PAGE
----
Shabaan S. El-Hossary

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Phlebotomus papatasi sand flies are among the primary vectors of Leishmania major parasites from Morocco to the Indian subcontinent and from southern Europe to central and eastern Africa. Antibody-based immunity to sand fly salivary gland proteins in human populations remains a complex contextual problem that is not yet fully understood. We profiled the(More)
The Phlebotomus papatasi salivary protein PpSP15 was shown to protect mice against Leishmania major, suggesting that incorporation of salivary molecules in multi-component vaccines may be a viable strategy for anti-Leishmania vaccines. Here, we investigated PpSP15 predicted amino acid sequence variability and mRNA profile of P. papatasi field populations(More)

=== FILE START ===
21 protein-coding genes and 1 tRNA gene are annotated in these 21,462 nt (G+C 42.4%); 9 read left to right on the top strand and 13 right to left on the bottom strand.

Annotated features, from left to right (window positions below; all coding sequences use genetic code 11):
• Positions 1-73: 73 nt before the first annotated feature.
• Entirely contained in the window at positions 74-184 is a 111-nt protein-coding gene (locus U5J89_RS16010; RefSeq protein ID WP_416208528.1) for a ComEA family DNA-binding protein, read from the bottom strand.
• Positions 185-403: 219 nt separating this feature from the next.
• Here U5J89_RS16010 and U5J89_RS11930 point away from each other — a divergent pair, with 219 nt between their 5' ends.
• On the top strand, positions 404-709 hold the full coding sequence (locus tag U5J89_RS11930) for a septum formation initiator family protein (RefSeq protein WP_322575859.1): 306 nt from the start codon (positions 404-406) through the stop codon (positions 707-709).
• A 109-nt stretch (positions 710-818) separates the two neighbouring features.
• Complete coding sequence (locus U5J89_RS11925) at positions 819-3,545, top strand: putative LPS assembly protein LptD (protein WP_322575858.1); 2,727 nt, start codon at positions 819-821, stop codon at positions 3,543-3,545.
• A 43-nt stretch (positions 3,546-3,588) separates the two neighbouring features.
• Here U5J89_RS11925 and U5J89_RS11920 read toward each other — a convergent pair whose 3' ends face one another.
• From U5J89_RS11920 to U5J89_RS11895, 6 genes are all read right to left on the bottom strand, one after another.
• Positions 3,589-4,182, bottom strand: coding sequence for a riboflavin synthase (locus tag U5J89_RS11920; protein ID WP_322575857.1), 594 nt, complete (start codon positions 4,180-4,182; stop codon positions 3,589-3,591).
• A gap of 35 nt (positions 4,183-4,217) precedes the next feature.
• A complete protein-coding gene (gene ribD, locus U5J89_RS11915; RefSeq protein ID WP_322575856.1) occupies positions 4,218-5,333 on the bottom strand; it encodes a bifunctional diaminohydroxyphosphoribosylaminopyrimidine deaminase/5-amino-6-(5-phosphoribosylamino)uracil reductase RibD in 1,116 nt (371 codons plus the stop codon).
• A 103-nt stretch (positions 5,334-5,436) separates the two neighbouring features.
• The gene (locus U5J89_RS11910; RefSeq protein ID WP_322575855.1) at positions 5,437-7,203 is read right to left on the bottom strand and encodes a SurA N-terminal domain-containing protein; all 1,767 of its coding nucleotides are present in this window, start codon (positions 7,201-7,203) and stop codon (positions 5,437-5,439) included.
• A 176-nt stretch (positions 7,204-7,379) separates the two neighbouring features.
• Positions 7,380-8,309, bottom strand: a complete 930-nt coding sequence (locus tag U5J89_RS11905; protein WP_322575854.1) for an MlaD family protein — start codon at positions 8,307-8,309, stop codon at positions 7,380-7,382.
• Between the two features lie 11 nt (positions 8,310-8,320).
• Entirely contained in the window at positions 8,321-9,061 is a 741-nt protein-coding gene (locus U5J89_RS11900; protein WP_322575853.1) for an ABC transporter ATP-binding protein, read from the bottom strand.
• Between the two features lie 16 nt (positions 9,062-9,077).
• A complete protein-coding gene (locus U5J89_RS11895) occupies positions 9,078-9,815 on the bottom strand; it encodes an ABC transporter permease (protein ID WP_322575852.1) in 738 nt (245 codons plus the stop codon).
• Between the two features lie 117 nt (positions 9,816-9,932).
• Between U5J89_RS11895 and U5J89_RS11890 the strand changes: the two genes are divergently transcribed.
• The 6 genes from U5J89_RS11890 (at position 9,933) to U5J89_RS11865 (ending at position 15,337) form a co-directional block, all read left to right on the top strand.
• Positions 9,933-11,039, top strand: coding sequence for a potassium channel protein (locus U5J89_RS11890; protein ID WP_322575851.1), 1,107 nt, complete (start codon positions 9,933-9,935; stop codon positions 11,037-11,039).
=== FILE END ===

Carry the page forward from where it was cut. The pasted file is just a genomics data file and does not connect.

BACKGROUND Sand fly saliva can drive the outcome of Leishmania infection in animal models, and salivary components have been postulated as vaccine candidates against leishmaniasis. In the sand fly Phlebotomus papatasi, natural sugar-sources modulate the activity of proteins involved in meal digestion, and possibly influence vectorial capacity. However, only(More)
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